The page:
London post-psych collective Moderate Rebels now unveil their debut full-length album, The Sound of Security, which further pursues their sonic manifesto of “using as few words and chords as possible”. Despite being introduced by the group as “a load of overheard pub conversations, squashed into one song”, there’s a whole heap of wisdom in the words of ‘When The Cost Has No Value’, a deadpan roll-call of neologisms for our times set to two and a half minutes of loping drum-machine-and-strum-driven melody. The song cements the collective’s standing at the lyrical and sonic cutting-edge, sounding entirely effortless as they do so.
“We tried to create conditions where the songs could write themselves with minimum resistance; an automatic writing situation,” say Moderate Rebels. “The point was to remove ourselves, our beliefs and our intentions as much as possible; to just let it happen. It’s never been about us, we want to make music that aims at being more important than that.”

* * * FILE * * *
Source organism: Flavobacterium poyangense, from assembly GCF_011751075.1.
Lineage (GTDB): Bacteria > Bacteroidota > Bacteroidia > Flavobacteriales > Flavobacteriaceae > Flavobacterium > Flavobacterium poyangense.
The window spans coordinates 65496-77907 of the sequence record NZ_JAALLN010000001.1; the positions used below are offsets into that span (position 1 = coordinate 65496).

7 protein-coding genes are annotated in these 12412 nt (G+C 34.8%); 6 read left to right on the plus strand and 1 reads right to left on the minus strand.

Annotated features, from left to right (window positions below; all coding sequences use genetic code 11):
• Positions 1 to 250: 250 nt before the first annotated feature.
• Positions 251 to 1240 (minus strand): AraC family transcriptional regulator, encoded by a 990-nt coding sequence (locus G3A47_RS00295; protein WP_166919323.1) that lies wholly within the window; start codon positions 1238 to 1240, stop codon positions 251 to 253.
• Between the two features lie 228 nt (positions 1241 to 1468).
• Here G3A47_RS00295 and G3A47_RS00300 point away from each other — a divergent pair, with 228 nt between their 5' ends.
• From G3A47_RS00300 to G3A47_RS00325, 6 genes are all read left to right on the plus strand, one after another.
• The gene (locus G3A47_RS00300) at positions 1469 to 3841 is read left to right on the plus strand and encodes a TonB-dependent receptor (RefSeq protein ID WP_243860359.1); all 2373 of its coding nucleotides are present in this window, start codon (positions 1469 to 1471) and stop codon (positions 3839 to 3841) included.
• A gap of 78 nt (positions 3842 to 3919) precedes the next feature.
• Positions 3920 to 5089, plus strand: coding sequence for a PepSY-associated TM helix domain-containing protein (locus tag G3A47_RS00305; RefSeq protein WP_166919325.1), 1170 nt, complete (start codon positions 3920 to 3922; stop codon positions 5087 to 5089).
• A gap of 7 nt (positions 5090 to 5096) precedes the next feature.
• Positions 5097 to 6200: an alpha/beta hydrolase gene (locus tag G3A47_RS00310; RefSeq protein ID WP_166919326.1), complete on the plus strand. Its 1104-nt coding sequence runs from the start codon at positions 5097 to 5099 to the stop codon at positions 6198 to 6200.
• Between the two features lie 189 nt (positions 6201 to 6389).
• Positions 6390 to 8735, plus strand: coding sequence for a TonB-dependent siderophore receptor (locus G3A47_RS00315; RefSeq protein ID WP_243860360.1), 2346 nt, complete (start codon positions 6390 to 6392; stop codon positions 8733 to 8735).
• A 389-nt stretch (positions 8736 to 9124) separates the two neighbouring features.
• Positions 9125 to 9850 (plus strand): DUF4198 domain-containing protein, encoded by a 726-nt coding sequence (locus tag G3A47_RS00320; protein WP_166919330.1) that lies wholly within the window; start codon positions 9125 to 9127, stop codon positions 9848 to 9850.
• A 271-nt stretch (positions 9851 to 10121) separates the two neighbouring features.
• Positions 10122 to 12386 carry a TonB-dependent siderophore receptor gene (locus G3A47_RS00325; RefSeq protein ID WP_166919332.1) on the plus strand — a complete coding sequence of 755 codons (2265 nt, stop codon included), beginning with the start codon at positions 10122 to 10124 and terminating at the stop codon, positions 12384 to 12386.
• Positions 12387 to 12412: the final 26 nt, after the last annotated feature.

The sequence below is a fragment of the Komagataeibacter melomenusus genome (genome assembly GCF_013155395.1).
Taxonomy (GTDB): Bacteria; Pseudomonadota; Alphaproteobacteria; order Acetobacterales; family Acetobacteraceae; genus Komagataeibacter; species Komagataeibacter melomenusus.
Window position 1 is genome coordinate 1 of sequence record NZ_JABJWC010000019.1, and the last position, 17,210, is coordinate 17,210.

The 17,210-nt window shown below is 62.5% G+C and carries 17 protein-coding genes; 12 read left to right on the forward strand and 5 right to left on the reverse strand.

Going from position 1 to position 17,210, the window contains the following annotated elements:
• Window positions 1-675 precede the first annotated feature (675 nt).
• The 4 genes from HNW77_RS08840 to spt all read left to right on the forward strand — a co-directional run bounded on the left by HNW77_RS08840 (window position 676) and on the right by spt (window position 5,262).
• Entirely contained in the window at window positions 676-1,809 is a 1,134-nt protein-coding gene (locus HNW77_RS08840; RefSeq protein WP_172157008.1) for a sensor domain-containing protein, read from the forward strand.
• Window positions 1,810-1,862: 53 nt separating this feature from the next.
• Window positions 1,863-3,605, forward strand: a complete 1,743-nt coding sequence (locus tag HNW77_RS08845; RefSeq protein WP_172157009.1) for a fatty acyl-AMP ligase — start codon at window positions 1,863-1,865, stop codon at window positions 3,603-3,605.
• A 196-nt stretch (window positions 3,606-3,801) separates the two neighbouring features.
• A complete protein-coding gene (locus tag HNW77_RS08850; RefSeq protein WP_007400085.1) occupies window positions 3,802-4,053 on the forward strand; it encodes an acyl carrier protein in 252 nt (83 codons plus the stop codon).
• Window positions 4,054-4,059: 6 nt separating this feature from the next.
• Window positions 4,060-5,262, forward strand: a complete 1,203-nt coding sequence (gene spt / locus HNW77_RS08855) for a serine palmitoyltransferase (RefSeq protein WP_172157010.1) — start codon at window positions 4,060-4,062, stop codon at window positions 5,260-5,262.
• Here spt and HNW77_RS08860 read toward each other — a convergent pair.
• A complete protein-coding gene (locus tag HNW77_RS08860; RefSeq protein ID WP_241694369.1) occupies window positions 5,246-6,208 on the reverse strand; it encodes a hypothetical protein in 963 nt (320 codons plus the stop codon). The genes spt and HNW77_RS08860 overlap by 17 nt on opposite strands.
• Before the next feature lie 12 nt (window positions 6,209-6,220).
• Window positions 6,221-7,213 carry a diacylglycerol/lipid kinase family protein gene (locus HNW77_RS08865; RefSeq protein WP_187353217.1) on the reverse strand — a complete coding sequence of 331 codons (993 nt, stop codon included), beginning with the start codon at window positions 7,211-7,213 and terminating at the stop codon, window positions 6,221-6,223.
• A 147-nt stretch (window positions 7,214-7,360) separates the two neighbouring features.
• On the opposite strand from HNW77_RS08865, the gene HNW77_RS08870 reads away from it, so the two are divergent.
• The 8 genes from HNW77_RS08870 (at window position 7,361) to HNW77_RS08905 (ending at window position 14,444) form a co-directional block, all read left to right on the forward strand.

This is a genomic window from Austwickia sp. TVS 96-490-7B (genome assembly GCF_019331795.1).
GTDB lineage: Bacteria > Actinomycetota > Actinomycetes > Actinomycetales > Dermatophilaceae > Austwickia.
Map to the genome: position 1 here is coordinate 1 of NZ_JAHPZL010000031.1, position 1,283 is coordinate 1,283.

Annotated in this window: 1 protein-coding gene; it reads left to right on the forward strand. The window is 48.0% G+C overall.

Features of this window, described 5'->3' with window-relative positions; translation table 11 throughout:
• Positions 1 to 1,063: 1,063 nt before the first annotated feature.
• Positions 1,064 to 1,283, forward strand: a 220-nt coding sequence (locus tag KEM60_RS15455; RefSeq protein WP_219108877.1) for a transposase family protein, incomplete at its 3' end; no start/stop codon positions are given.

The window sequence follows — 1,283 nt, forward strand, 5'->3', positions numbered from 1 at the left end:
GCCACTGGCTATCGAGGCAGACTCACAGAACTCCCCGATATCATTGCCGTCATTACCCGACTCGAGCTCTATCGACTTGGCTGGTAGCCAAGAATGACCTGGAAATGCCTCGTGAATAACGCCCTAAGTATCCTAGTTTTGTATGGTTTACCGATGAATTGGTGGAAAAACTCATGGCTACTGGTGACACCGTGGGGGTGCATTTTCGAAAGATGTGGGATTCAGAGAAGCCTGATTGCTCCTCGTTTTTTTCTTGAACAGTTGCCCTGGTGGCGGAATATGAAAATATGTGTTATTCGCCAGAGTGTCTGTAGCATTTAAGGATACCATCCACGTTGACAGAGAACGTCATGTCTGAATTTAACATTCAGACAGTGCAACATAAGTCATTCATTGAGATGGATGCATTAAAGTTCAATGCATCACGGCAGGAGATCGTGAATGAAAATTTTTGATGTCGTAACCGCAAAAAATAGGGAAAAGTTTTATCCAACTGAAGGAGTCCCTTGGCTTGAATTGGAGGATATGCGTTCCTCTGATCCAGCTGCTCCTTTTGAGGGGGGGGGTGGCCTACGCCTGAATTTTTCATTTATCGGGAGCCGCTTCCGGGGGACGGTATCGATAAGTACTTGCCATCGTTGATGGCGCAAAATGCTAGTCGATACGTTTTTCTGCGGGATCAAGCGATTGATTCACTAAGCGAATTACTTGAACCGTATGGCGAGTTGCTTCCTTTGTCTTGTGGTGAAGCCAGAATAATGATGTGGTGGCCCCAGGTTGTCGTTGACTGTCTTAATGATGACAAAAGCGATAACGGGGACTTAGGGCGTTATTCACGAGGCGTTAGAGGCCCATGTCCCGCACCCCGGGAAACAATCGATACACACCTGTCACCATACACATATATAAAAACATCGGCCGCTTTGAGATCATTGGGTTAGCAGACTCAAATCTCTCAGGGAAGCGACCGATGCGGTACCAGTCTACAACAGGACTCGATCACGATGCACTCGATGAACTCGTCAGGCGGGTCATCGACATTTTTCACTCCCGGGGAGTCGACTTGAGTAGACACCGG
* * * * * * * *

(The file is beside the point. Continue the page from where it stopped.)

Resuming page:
Having set out their hypnotically brutalist improv with prior releases God Sent Us (Nov 2016) and the Proxy EP (June 2017), the group decamped to a small Bermondsey studio to cut an album influenced by Spacemen 3, La Dusseldorf, Kaitlyn Aurelia Smith, Roxy Music, Black Box Recorder, Jenny Hval, Death In Vegas and MGMT. These artists were not the only thing that impacted on the final record, however.
“There were churches on either side, so we’d hear the congregations singing and playing all day, celebrating their spiritual beliefs with a jubilant and communal noise. Without getting too much into psychogeography, that couldn’t help but bleed into what we were putting together. It’s powerful and uplifting stuff, no matter what your own particular philosophy may be. At the very least, it explains all the handclaps on the album!” The resulting 13 tracks, released as ‘The Sound of Security’ on Everyday Life Recordings on 8 December, are as fascinating and exhilarating as such contrary stimuli would suggest, being energetic, intoxicating and ruthless in their stark approach, yet imbued with all the freedom of a group utterly at ease. “Our music seems to be all about turning weaknesses into strengths,” say Moderate Rebels, a little modestly. “We decided to not try to gloss over our musical limitations and imperfections, and just embrace them.”
See Moderate Rebels live
12-14 January 2018: Rockaway Beach, Butlin’s Bognor Regis
10 February: Tooting Tram & Social, London SW17
24 February: The Finsbury, London N4